Paul Thomas Anderson’s 2014 effort examples one of those challenges filmmakers like to set themselves from time to time: to film the unfilmable novel. Dan Stephens thinks he pulled it offer with typical PTA swagger…
Regardless of how quizzically you look at Paul Thomas Anderson’s eclectic filmography, it’s difficult to find fault. His feature film debut Hard Eight – with its mixture of desperate characters clinging to the last vestiges of hope – showed the sort of promise many fledgling directors have wet dreams about. It was the beginning of his fascination with ensemble character study and sprawling narrative that comes full circle with 2014’s Inherent Vice. Rooted in neo-noir (or neon-noir going by the poster), this drug-fuelled epic has the anarchic eccentricities of Hunter S. Thompson, packaged with blurry eyes and burning headache into a labyrinthine, enigmatic plot of murder-mystery, whodunit and conspiracy.
Because Anderson sets the bar so high, from an artistic perspective he could be called his own worst enemy. There Will Be Blood, a terrifically paced distillation of pre-American Dream ambition set during the oil boom of the early 20th century, might just be the writer-director’s finest work. Yet, it comes after notable audience favourites such as Boogie Nights and Magnolia. Even his less desirable work – I’m talking about Punch Drunk Love here – has virtue, not least because it features the finest performance of Adam Sandler’s career. Certainly, Anderson has a knack of getting the best out of his actors – who can forget Tom Cruise scene-stealing in Magnolia?
Indeed, even the considerable talents of Philip Seymour Hoffman and Daniel Day Lewis – such reliable performers – appear to find another gear under the direction of Anderson. It’s a distinct mark of his talent and a telling sign that he’s an actor’s director. It’s therefore unsurprising to see a rejuvenated Joaquin Phoenix follow-up his turn in The Master with a performance that dazzles through instinctive inebriation, gaining surreptitious laughs from the amusing sight of a muddled “private eye” deliberating fact from fiction amidst social chaos.
Phoenix’s performance – its early seventies, Californian “flower child” idiosyncrasies framed by out of control hair and perennially dirty feet – is indicative of Inherent Vice’s sense of place and time. It’s hard boiled entertainment stepping out of the black and white shadows and into the colourful world of counterculture and psychedelia. At its heart is Phoenix’s private investigator Larry “Doc” Sportello, a frequent drug user whose errant nonchalance is echoed by a plot that unfurls haphazardly and incoherently. At times this tangled web of truths, half-truths and outright deceit threatens to overload the film in unnecessary ambiguity. However, the confusing melee of leads, dead ends and red herrings shows us that the plot is as stoned as Sportello’s pothead; a befitting aesthetic that recalls Terry Gilliam’s Fear and Loathing in Las Vegas.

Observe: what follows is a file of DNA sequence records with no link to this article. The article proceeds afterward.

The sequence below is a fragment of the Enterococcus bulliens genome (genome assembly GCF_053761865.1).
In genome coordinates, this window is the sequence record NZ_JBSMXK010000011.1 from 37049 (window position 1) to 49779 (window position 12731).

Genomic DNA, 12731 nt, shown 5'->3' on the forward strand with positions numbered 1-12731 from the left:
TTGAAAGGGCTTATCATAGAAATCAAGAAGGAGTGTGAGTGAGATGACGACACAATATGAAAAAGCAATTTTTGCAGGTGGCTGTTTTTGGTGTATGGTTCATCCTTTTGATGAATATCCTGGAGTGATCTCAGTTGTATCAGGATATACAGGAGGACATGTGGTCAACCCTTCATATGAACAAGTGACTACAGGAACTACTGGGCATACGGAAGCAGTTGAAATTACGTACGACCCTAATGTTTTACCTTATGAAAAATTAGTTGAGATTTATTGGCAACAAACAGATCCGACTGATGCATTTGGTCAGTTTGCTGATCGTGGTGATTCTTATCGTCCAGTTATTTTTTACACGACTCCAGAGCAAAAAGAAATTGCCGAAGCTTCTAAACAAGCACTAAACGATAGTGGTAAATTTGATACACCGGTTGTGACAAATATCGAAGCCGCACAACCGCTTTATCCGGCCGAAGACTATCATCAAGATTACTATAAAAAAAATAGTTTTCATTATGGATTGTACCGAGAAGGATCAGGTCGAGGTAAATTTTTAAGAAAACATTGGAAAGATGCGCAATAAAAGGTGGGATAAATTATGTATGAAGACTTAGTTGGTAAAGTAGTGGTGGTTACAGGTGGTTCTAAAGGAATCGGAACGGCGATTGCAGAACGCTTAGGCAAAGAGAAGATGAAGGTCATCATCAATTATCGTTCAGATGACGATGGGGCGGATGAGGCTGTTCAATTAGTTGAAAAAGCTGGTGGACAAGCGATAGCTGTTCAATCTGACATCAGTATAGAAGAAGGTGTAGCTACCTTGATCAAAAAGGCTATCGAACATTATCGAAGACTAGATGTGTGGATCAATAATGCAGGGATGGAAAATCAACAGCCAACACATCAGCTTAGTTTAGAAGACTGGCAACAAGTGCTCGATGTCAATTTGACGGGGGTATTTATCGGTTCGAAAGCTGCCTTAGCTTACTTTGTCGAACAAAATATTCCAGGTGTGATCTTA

Adapted from Thomas Pynchon’s novel of the same name, Anderson has set himself one of those challenges directors like from time to time – to film almost unfilmable novels. Sometimes they work (Cronenberg’s Naked Lunch) but often they don’t (Lynch’s Dune) with Pynchon’s source material relying on converging narratives to create an auteurist manic energy. Anderson makes it click by subtly trimming the plot, reducing its scale but maintaining its multifarious structure, while building upon the cult cynicism of the period to make the idiosyncrasies of the people that inhabit this place and time the absurdist lifeblood by which the big screen Inherent Vice finds its thrust, and importantly, its voice.
He is also suitably cinematic, using the tools not available to an author. Subtly ironic framing coincides with full use of the widescreen panorama and some stunning sepia tones, while the incorporation of Jonny Greenwood’s sombre musical fusion (part ode to classic film noir, part 1970s psychedelic rock with the odd jaunty acoustic guitar) plot a collision course between immoral motive and shameless excess with a wacky, boozy, medicated pursuit of happiness.
Perhaps it doesn’t all come together into a satisfyingly coherent whole but Anderson pulls at so many emotions along the way it’s difficult not to like the assortment of treats he has in store. At one end of the spectrum you have one of the most beautifully orchestrated sex scenes in recent memory. The stunning beauty of Katherine Waterston’s free-spirited Shasta – low lit and disrobed – cryptically beguiles as she taunts her sexual prey with an achingly restrained vocal range. Anderson perfectly bookends this melodious melancholy with the irony of a post-coitus declaration: “It doesn’t mean we’re back together.”
Along with its laissez faire attitude, the film’s acerbic humour is a defining quality. There’s a goofy wit about it that amuses in its unpredictability – from Josh Brolin’s brutish copper Bigfoot deep-throating (and nearly choking on) a chocolate banana to the director’s purposefully lengthened take of a brothel’s itemised menu and its accompanying X-rated painting. That’s not to mention some wonderful cameos, especially Martin Short as horny dentist Dr. Rudy Blatnoyd and Benicio del Toro as a perennially post-hangover lawyer.
The incompleteness of plot and character leave something to be desired, the whole not quite the sum of such pleasing parts, and at times the film lacks narrative thrust with some sequences of prolonged dialogue weighing heavily on its shoulders. Yet, like the dreamy, moonlit stage entry of Doc’s love interest Shasta, there’s an ethereal majesty about proceedings, the defining qualities of which you should never take your eyes off.